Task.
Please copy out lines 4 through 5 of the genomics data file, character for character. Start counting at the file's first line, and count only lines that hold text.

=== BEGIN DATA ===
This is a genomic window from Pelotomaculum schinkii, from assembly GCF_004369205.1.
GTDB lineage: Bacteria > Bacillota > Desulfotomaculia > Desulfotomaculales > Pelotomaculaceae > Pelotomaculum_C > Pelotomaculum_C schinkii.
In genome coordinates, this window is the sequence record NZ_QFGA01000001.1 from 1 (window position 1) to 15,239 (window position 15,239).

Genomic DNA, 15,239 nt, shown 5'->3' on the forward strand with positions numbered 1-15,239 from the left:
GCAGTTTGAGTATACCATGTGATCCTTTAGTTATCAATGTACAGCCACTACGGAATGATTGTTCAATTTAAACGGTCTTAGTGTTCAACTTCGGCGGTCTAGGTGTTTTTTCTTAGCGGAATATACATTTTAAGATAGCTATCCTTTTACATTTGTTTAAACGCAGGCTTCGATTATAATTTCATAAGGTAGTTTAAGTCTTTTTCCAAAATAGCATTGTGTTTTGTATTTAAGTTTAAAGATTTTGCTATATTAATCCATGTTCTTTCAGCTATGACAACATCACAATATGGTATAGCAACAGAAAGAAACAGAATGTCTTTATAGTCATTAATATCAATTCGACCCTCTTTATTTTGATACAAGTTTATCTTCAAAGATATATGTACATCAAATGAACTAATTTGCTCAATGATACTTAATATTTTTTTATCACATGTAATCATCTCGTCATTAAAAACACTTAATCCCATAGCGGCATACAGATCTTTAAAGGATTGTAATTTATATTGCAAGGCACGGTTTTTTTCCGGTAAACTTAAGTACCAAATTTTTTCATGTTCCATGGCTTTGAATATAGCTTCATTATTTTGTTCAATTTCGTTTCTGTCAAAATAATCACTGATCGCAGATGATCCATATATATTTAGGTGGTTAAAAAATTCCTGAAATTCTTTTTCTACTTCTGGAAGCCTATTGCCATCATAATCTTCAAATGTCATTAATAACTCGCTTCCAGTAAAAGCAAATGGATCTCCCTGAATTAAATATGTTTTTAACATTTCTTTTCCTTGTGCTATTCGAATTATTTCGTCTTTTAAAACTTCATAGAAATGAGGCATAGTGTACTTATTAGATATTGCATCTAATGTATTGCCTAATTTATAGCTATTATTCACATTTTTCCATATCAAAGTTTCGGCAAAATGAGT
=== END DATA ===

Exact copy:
Genomic DNA, 15,239 nt, shown 5'->3' on the forward strand with positions numbered 1-15,239 from the left:
GCAGTTTGAGTATACCATGTGATCCTTTAGTTATCAATGTACAGCCACTACGGAATGATTGTTCAATTTAAACGGTCTTAGTGTTCAACTTCGGCGGTCTAGGTGTTTTTTCTTAGCGGAATATACATTTTAAGATAGCTATCCTTTTACATTTGTTTAAACGCAGGCTTCGATTATAATTTCATAAGGTAGTTTAAGTCTTTTTCCAAAATAGCATTGTGTTTTGTATTTAAGTTTAAAGATTTTGCTATATTAATCCATGTTCTTTCAGCTATGACAACATCACAATATGGTATAGCAACAGAAAGAAACAGAATGTCTTTATAGTCATTAATATCAATTCGACCCTCTTTATTTTGATACAAGTTTATCTTCAAAGATATATGTACATCAAATGAACTAATTTGCTCAATGATACTTAATATTTTTTTATCACATGTAATCATCTCGTCATTAAAAACACTTAATCCCATAGCGGCATACAGATCTTTAAAGGATTGTAATTTATATTGCAAGGCACGGTTTTTTTCCGGTAAACTTAAGTACCAAATTTTTTCATGTTCCATGGCTTTGAATATAGCTTCATTATTTTGTTCAATTTCGTTTCTGTCAAAATAATCACTGATCGCAGATGATCCATATATATTTAGGTGGTTAAAAAATTCCTGAAATTCTTTTTCTACTTCTGGAAGCCTATTGCCATCATAATCTTCAAATGTCATTAATAACTCGCTTCCAGTAAAAGCAAATGGATCTCCCTGAATTAAATATGTTTTTAACATTTCTTTTCCTTGTGCTATTCGAATTATTTCGTCTTTTAAAACTTCATAGAAATGAGGCATAGTGTACTTATTAGATATTGCATCTAATGTATTGCCTAATTTATAGCTATTATTCACATTTTTCCATATCAAAGTTTCGGCAAAATGAGT